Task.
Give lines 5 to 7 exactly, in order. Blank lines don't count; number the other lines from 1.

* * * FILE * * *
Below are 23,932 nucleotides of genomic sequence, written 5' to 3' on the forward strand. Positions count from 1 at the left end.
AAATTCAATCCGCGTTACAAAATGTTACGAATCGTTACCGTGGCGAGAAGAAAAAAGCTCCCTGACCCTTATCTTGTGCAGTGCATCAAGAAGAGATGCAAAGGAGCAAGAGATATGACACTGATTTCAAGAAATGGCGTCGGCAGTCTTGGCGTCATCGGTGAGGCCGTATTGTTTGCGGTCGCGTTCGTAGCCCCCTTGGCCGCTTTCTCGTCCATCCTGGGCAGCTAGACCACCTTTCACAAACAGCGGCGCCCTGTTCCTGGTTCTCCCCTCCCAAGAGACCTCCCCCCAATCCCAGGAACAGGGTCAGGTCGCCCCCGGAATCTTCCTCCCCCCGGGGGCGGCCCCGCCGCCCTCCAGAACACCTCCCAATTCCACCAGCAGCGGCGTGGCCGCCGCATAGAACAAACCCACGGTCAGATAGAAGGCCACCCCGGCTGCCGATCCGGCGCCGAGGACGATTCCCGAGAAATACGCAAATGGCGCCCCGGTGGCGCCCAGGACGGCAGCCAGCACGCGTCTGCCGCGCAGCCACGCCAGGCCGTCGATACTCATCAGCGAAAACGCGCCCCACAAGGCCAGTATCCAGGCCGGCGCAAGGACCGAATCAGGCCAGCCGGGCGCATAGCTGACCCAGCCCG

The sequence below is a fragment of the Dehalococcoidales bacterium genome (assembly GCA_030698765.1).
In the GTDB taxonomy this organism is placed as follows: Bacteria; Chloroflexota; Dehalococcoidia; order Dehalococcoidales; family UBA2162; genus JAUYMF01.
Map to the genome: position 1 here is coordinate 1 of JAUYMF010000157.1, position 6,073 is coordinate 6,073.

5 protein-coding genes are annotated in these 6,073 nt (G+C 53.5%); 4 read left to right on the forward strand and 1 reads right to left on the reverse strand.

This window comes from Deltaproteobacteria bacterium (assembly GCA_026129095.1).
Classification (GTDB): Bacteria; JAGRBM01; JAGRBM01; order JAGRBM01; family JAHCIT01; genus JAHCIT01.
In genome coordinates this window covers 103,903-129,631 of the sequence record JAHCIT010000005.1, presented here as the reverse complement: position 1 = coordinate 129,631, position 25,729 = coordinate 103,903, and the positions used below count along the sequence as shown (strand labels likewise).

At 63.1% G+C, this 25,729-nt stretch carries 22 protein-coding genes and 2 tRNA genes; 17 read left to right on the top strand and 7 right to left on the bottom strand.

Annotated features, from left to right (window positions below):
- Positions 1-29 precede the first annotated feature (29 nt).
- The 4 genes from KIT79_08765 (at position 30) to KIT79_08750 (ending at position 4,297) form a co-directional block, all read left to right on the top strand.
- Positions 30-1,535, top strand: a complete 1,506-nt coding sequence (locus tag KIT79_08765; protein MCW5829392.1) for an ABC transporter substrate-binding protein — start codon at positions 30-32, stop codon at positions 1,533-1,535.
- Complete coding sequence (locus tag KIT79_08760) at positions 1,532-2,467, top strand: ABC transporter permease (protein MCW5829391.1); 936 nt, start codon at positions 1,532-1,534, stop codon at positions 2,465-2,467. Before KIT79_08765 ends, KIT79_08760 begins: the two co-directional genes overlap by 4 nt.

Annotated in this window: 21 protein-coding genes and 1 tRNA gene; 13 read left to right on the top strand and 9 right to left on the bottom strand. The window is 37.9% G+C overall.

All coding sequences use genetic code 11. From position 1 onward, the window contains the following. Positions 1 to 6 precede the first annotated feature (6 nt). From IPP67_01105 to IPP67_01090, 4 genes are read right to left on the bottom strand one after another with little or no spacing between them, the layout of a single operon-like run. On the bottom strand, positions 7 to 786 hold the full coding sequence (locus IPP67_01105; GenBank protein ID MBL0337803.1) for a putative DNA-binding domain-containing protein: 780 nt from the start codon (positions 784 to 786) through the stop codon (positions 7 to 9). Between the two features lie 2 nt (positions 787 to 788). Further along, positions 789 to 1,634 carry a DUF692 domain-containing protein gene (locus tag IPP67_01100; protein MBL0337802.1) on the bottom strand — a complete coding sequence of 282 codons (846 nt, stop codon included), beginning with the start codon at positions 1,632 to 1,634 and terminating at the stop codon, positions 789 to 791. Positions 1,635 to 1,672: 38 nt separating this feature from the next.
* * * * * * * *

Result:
Map to the genome: position 1 here is coordinate 1 of JAUYMF010000157.1, position 6,073 is coordinate 6,073.

5 protein-coding genes are annotated in these 6,073 nt (G+C 53.5%); 4 read left to right on the forward strand and 1 reads right to left on the reverse strand.

This window comes from Deltaproteobacteria bacterium (assembly GCA_026129095.1).